India: A self-help story - Kerala villagers put water on tap

September 30, 2008


The stream that flows by this sultry, spice-scented corner of India’s Malabar coast in Kerala is drying up again. But, Kadija Mohammad is not worried. For, she no longer depends on its vagaries to meet her family’s needs.

Now, for the first time in years, village homes in most of north Kerala are not starved for water during the dry summer months between February and May. The change has been brought about by Jalanidhi, the Kerala government’s innovative rural water supply and sanitation program.

The World Bank is supporting the Jalanidhi program with a $ 65.5 million Kerala Rural Water Supply and Sanitation Project - now reduced to $ 53.2 million after funds were diverted for tsunami reconstruction work in the state. The program has brought water into village homes by putting local communities in charge of managing their own water supply schemes for the first time in their lives.

Kerala has less water per person than Rajasthan

Despite getting three times more rainfall than the rest of India, Kerala surprisingly has less water available per person than the arid states of Gujarat and Rajasthan. This is because of its mounting population pressures and the unusual lie of its land that allows 40% of its rain water to flow wastefully into the sea.

With water hard to come by, the women of the region invariably had to rise early to make the rounds of village taps and wells to fetch water for their families to drink and bathe, fill their kitchen pots, and do the family laundry. Finding enough water for family chores always took longer in the dry summer months when local streams dried up.

Village homes now have water on tap

The program has made everyday life much easier for families, especially saving the womenfolk hours of backbreaking labor to fetch water each day. Today, some 93,000 households in the region receive clean drinking water in their homes largely through their own efforts; more than 60% of these families live below the poverty line.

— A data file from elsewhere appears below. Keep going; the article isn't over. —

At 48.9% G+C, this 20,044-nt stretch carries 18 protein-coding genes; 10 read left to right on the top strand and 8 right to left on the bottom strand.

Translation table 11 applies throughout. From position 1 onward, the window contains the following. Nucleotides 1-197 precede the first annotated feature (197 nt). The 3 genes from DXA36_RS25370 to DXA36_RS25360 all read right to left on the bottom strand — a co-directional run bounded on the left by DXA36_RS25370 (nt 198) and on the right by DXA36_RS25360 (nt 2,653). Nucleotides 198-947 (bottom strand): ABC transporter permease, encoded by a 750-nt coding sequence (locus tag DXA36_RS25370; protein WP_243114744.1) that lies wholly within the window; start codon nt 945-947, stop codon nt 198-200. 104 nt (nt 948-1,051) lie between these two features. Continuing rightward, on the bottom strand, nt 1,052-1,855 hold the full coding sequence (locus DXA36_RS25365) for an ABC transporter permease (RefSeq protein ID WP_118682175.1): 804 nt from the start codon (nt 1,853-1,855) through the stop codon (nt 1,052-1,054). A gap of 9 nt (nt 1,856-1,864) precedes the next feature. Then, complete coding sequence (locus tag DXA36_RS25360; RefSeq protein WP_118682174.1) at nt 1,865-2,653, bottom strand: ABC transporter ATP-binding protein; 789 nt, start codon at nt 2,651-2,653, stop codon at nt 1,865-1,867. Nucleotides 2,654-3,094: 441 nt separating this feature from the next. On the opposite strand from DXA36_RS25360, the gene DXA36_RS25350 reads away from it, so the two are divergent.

The project achieved this by empowering villagers to plan, operate and maintain their own water supply systems, reversing the age old ways of the top-down centralized bureaucracy.

Households have come together to identify sites for village wells with the help of local NGOs. Local contractors have been hired to dig the ground and lay pipes and pumps. The villagers contributed 15% of the cost, their local government gave 10%, and Jalanidhi provided the rest.

Conservative women too voice their views openly

Jalanidhi has raised the level of local leadership, and the gram panchayat is now able to draw on these people and utilize their skills for other development schemes. But, perhaps the greatest social impact of Jalanidhi can be seen among the Moplah women, from the conservative Muslim community of Malabar. Several women are actively involved in the operations of the water supply system.

" Jalanidhi hasn’t just brought water to our village, it has brought a cultural transformation "

K Koyakutty Haji

President of the Peruvallur gram panchayat in Mallapuram district

“The women of my village wouldn’t even peep out of their houses, now they even come down to the panchayat office for meetings. And it is Jalanidhi that has drawn them out.” They are familiar with each aspect of the Project and they don’t hesitate to contradict the menfolk or even confront the NGO representative if necessary.

Villagers now willingly pay for water

Jalanidhi has also shown that the poor are able and willing to pay for water. Kunjathu, a single mother of six in Edayur village, works as a maid in the better-off homes of the village. She pays Rs 40 per month for her two hours of water but is quite unperturbed about it.

“Earlier, I would spend four hours collecting water; now I get water in my house, so I can use those four hours to earn more money and spend time with my children. So why should I mind?” she says with a smile.

A pioneering grassroots approach

The World Bank first piloted this community driven approach in water and sanitation services under the Swajal project that ran in 12 districts of Uttaranchal between 1996 and 2003.

“This is a new generation project for us in the sense that it seeks to institutionalize the integration of the local community (and its support organization, the local NGO) with the local governnance institutions - the Panchayati Raj bodies,” says Ghanasham Abhyankar, the Bank's task leader for the Project. “This will be an even better recipe for sustainability.”